Joggin’ the Noggin: Towards a Physiological Understanding of Exercise-Induced Cognitive Benefits

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Abstract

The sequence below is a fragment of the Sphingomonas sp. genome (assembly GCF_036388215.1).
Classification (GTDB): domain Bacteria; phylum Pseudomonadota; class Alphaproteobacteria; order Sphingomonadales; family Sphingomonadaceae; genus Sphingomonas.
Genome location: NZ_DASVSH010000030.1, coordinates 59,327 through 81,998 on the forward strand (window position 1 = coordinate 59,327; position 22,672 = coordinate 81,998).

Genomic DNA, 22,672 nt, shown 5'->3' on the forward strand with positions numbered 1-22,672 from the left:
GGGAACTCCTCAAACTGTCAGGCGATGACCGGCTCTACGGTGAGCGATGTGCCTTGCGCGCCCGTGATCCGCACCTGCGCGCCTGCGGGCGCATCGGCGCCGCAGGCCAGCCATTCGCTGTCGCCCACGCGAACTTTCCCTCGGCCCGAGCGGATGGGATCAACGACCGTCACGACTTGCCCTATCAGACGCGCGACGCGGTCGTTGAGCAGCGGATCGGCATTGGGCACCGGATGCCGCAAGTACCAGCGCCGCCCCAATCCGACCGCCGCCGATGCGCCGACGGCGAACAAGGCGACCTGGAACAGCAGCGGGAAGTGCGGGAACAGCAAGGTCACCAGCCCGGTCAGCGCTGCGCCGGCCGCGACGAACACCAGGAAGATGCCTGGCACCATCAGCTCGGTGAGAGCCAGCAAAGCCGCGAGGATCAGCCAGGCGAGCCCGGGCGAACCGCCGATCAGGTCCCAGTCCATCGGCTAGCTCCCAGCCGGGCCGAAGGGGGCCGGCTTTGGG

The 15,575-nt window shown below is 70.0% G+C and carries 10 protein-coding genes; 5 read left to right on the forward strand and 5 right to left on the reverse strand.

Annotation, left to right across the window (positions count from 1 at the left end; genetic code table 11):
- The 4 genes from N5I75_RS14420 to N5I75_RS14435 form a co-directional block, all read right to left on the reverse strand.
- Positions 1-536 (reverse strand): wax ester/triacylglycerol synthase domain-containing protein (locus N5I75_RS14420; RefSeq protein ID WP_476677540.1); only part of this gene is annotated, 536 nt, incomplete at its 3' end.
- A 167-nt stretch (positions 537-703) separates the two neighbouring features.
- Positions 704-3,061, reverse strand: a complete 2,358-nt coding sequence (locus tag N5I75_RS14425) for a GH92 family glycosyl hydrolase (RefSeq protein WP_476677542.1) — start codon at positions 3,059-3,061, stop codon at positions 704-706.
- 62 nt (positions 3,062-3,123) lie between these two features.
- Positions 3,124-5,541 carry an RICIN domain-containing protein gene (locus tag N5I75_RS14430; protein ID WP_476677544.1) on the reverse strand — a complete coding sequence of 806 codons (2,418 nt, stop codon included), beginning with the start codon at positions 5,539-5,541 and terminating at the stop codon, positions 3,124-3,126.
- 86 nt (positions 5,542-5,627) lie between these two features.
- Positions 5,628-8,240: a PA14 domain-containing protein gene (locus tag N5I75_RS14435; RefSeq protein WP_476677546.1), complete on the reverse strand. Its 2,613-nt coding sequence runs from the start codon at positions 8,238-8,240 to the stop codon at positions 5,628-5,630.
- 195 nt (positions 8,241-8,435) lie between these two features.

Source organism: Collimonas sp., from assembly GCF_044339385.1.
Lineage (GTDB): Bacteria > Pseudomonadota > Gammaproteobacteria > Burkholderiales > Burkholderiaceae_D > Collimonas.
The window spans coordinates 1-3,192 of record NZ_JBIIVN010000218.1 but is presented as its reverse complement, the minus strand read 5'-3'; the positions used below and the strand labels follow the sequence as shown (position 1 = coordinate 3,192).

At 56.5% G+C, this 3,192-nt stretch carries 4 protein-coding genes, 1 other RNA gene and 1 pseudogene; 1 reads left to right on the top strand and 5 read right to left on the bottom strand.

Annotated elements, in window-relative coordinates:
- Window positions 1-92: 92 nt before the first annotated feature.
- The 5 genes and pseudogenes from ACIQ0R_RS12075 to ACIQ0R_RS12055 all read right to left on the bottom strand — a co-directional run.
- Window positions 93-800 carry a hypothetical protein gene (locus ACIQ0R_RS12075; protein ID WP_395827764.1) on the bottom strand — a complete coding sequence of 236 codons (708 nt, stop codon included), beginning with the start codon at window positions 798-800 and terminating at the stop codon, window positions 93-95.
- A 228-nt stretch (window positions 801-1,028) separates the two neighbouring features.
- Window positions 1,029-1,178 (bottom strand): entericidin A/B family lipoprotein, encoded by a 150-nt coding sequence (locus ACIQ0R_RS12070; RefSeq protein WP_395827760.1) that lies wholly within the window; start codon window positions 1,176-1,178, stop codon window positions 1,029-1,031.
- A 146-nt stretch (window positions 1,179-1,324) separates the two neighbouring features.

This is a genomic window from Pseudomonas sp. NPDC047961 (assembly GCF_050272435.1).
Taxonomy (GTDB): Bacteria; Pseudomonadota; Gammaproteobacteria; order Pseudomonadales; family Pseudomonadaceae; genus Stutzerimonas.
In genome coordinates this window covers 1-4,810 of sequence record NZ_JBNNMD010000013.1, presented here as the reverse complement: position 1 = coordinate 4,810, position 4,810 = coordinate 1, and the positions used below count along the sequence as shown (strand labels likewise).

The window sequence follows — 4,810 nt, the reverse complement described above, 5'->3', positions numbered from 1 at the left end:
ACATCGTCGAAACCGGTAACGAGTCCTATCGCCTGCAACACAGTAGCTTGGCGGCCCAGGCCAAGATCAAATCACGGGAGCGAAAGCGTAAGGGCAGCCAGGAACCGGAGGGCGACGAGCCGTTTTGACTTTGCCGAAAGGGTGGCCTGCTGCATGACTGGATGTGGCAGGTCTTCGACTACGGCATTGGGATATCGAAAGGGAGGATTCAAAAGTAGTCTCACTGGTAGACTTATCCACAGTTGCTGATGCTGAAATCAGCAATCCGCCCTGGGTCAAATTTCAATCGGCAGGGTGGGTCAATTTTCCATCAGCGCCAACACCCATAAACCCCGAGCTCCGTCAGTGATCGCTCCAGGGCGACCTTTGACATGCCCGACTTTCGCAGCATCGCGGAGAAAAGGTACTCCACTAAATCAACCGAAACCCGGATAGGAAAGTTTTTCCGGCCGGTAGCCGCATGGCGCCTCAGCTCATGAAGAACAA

This narrative review examines literature pertaining to possible physiological explanations for observed cognitive benefits stemming from improvements to cardiovascular fitness following chronic aerobic exercise. Studies regarding exercise and cardiovascular fitness, angiogenesis, neuroinflammation in relation to IGF-1 signalling, regulation of neurotrophins, neurogenesis and plasticity, cognitive training, are briefly described. We propose that current evidence points towards a mechanism by which cardiovascular fitness improvements act to promote long-term angiogenesis and cerebral circulation. This important adaptation allows for increased delivery and upregulation of neurotrophins along with supporting factors to the brain, particularly to the hippocampal neurogenic niche, following acute exercise bouts. We propose a sequential timeline and approximate time scale for this mechanism, describing how these stages generate increased support for neurogenesis and brain plasticity in combination with cognitive training to provide long-term cognitive benefits and protection against age-related cognitive decline. Influences from age, gender and other variables are considered, and methodological factors that could be utilised in future studies to further clarify the proposed model are discussed.

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